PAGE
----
I love Kale but the snails are rather voracious where I live, so am not sure how well it would do homegrown. We’re just about to have our second crop of spinach this year, which I guess kids used to tolerate because of wanting muscles like Popeye the sailor man!

        Liked by 1 person

      3. Science student, my goodness. There are other ways to achieve that. Aren’t we supposed to be more developed than animals? Reducing the need for large families instead of social insurance, justice, jobs, birth control, education… of course the natural selection will hit us hard if we don’t take better care of the planet.
        My MIL used to grow Kale and it did well. We do have lots of snails, too, but they usually prefer tender lettuce.

        Liked by 1 person

      4. Perhaps that student has become less radical as he has got older. I wish I could remember the exact details of what he wrote. It was about 20 years or so ago now.
        Re lettuce, it’s the crows that like our lettuce. They got the first lot we planted this year but then we tried another variety and they left it alone. Perhaps we’ll give Kale a go.

        Liked by 1 person

    1. Sadly, Andrea it does seem all too possible. I’m reading a book at the moment that points a finger at certain rich and powerful people who’ve contributed towards most of today’s ills. The journalist says that he has written the book fast and in a state of anger. Breaking my rule about not getting too political on my blog, I’ve promised the author that I will review his book when I’ve finished reading it. I would love to interview him, too, but I’m not sure how often ordinary folks like me get to interview journalists from national newspapers! You never know. I can but ask…

      Liked by 1 person

  6. I remember once reading a really controversial letter that a science student had sent to National Geographic Magazine…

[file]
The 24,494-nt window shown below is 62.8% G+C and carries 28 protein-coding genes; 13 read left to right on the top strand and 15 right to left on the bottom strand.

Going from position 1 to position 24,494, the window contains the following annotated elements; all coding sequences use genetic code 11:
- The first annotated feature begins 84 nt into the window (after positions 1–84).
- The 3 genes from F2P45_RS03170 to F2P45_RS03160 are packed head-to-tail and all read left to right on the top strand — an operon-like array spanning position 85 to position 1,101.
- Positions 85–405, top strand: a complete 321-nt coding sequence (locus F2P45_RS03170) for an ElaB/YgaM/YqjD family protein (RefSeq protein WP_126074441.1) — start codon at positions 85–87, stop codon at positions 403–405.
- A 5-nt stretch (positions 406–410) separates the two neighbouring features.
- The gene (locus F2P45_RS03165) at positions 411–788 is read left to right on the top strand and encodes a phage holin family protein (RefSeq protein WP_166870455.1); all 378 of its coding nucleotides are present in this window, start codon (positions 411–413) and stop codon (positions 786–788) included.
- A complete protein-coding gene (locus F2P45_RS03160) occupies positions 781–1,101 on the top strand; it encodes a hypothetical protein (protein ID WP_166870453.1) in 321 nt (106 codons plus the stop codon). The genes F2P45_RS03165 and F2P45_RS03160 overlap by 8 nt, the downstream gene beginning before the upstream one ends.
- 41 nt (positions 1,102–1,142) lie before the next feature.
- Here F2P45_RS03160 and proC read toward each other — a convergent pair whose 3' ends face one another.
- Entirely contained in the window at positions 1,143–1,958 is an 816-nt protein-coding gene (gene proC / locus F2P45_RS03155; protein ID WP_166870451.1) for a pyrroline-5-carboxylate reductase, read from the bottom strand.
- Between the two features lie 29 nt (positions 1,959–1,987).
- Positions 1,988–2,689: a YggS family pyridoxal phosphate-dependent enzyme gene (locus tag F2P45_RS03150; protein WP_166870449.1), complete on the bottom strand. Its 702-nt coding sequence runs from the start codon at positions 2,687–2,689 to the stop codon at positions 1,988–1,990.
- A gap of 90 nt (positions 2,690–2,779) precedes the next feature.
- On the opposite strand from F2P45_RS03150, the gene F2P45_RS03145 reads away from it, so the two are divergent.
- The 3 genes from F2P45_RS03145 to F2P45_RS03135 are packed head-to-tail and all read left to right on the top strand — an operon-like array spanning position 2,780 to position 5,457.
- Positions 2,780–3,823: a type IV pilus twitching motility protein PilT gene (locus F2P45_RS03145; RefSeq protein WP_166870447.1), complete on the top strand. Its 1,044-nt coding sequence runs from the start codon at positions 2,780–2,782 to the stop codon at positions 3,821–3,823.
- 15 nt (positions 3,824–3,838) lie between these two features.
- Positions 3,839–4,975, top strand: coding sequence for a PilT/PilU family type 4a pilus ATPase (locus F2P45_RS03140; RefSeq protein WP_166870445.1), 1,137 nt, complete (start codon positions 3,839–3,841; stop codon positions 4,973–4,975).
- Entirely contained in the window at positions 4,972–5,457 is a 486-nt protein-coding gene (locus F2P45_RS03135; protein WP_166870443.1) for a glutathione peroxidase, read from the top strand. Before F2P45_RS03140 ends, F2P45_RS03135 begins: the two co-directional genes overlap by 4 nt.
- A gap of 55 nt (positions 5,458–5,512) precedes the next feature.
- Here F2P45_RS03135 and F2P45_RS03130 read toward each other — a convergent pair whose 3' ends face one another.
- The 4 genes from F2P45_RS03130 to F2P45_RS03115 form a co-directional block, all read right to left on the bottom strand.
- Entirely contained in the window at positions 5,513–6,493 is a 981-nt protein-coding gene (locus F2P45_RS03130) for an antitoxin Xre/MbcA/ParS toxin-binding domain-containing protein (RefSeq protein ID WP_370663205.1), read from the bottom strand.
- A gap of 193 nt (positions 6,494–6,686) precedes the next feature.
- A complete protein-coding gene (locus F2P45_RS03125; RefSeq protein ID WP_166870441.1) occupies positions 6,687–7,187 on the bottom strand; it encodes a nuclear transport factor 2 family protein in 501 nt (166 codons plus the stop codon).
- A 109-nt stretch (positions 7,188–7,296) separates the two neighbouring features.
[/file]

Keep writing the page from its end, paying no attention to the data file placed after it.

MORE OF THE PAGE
Wow! I believe that letter would have been controversial.
    Theories are one thing, or is he speaking from experience? Has he actually seen people starve to death? If his parents and siblings were starving would he think it’s an okay situation or would he be begging the international community for food?

    Nature is merciless; I see that every day in the woods around me. Really, it would be much more humane to just shoot the starving masses, or gas them. I imagine the magazine probably brought a lot of this kind of feedback after that letter, especially from people who’ve seen starvation up close.

    Liked by 1 person

    1. As I was saying in another comment, I can’t remember the exact details, as it was a couple of decades ago now that I read it (while sitting in the doctor’s surgery!). So I never saw the next issue, which doubtless had replies to his letter. If I had been replying, I would have asked him if it was justifiable for a lot of people in so-called developed nations to stuff their faces with twice the amount of food they need, while others starved. As for Europe’s food mountains — such criminal wastage… I could go on forever on the subject.

      Nature is merciless. Recently I read the novel “Micro” by Michael Crichton, which really drove home just how savage creatures are, even at a microscopic level.

      Sadly, I believe that if humans were pushed into a corner by some global disaster and had to fight for their survival, the most basic animal instincts would kick in big-time.


      1. Nature is merciless because it has no conscience. Humans do have one. I think if we were “pushed into a corner,” as you say, it would go both ways. You would see some people descend to the level of animals, in it for their own survival no matter who gets hurt, and you’d see some making very noble sacrifices because they believe in something more than mere survival.

        In Nazi Germany some people hid the Jews in spite of the danger to their own lives. There were instances even in concentration camps where someone sacrificed for another or did a special act of kindness just to rise above the evil. Like the farm girl who risked her own life to bring a Jewish boy an apple every day.

        I have a book, Three Came Home, written by Agnes Keith, a woman incarcerated with her son in a women’s POW camp by the Japanese army when they invaded Borneo. Her husband was in one for men and soldiers. There was incredible brutality, but also touches of the noblest in human kindness.

        Liked by 1 person

      2. You are right. There are many examples of wonderfully altruistic acts, self-sacrifice, and the taking of huge risks to help others in extreme circumstances. It’s a shame the Media has a tendency to report more negatives than positives, so in the end they encourage a cynical world view, or worse still, one full of paranoia, mistrust, fear, or hatred. We need to hear some good and uplifting stories. Surely that is part of balanced reporting!